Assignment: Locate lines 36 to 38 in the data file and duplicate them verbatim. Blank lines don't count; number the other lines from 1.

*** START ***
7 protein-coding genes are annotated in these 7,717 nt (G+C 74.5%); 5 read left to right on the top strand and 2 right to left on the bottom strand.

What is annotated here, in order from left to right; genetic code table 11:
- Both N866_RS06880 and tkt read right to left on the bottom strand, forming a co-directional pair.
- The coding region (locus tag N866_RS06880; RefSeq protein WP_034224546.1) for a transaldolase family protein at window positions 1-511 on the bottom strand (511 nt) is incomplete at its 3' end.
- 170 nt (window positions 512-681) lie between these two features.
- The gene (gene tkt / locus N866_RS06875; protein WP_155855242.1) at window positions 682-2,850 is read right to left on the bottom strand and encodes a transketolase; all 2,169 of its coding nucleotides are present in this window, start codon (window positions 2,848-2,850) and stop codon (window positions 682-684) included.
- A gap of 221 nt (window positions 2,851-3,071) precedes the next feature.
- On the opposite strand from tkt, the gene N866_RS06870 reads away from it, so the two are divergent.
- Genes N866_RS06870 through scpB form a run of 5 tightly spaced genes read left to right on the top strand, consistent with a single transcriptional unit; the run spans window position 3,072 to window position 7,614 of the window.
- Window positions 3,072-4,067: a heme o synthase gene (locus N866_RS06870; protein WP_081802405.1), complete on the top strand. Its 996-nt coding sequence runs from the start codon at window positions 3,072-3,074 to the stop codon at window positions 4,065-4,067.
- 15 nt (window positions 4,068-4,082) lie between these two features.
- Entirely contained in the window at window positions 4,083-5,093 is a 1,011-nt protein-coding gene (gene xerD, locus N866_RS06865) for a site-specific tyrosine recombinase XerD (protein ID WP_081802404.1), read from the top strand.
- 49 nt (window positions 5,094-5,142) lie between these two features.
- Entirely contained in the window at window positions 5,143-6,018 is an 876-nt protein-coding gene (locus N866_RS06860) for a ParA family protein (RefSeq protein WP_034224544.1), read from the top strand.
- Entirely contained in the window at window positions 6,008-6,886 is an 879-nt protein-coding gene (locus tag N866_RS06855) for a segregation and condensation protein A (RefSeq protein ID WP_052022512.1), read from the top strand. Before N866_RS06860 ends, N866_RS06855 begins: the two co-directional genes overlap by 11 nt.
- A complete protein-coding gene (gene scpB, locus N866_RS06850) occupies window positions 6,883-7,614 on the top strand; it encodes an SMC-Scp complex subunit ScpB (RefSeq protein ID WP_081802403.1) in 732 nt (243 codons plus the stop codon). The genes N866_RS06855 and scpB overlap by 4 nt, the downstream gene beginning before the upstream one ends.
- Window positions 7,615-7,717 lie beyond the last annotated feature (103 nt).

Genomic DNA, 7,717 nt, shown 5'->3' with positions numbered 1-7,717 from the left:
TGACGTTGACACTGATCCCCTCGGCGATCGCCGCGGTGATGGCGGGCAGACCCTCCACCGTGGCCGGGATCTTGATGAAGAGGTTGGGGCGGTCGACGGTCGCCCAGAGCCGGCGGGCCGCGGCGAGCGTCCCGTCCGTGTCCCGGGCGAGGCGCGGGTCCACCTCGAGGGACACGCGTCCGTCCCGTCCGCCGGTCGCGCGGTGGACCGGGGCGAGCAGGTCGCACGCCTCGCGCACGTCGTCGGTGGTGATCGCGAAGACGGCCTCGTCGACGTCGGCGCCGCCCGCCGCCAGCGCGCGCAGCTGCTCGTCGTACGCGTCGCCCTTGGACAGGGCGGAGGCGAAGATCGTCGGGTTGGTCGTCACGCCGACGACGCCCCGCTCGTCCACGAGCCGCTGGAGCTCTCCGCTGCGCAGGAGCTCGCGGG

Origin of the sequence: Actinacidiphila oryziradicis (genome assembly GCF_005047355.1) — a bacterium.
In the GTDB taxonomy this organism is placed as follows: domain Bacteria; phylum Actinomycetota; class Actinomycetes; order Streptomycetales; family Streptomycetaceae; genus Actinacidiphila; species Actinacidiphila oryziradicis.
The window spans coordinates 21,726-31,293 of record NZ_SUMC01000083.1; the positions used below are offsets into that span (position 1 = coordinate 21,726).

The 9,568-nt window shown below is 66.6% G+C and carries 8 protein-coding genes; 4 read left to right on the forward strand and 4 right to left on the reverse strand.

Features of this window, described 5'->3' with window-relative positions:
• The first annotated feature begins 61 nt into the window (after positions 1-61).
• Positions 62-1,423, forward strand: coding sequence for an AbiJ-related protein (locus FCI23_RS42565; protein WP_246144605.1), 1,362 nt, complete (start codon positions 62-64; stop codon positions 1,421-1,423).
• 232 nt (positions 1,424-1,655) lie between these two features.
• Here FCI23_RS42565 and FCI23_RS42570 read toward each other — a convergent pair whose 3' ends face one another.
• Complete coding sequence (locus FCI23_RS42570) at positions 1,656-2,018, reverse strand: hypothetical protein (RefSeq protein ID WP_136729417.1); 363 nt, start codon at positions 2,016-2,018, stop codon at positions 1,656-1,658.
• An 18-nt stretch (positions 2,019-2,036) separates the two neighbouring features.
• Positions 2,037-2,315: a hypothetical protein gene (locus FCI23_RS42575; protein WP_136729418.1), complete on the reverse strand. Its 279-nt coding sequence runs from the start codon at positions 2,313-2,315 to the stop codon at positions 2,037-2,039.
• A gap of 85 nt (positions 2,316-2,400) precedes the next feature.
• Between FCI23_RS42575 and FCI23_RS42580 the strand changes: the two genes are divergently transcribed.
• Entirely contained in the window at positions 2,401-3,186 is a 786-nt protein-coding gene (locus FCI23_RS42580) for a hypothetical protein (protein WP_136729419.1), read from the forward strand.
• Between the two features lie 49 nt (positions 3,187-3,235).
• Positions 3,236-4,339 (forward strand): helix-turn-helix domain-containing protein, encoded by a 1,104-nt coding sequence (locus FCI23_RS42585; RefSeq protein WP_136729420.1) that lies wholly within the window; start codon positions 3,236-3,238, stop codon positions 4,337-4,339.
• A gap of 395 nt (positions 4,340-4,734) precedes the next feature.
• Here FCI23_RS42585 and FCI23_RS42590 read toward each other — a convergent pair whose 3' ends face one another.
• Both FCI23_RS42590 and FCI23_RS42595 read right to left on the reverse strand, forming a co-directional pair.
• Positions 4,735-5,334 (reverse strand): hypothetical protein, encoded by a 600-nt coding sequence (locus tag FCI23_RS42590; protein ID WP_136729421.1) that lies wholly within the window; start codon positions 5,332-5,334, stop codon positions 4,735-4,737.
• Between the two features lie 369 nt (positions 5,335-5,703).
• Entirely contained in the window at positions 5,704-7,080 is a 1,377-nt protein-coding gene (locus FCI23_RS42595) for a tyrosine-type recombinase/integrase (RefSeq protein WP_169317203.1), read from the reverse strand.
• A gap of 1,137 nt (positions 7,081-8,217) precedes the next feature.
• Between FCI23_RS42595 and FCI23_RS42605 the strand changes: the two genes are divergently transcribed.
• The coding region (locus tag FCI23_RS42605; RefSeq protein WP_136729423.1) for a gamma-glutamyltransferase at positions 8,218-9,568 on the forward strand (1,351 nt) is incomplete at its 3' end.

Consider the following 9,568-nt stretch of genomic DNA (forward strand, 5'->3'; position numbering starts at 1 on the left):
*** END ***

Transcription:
• Positions 3,236-4,339 (forward strand): helix-turn-helix domain-containing protein, encoded by a 1,104-nt coding sequence (locus FCI23_RS42585; RefSeq protein WP_136729420.1) that lies wholly within the window; start codon positions 3,236-3,238, stop codon positions 4,337-4,339.
• A gap of 395 nt (positions 4,340-4,734) precedes the next feature.
• Here FCI23_RS42585 and FCI23_RS42590 read toward each other — a convergent pair whose 3' ends face one another.